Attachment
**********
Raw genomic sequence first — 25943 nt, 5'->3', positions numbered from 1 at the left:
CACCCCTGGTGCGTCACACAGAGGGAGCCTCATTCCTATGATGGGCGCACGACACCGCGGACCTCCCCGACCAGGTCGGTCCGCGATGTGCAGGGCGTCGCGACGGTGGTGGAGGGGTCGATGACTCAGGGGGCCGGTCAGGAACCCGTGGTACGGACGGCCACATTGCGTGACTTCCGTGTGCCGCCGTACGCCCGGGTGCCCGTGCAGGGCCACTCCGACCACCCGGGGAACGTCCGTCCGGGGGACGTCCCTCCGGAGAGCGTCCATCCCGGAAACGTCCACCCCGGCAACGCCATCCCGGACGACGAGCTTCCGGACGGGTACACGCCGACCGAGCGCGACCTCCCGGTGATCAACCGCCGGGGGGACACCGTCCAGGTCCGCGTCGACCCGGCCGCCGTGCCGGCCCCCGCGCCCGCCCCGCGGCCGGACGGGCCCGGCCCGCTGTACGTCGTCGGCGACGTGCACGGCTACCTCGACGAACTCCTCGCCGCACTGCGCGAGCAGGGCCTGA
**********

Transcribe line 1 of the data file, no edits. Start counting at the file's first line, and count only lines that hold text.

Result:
Raw genomic sequence first — 25943 nt, 5'->3', positions numbered from 1 at the left: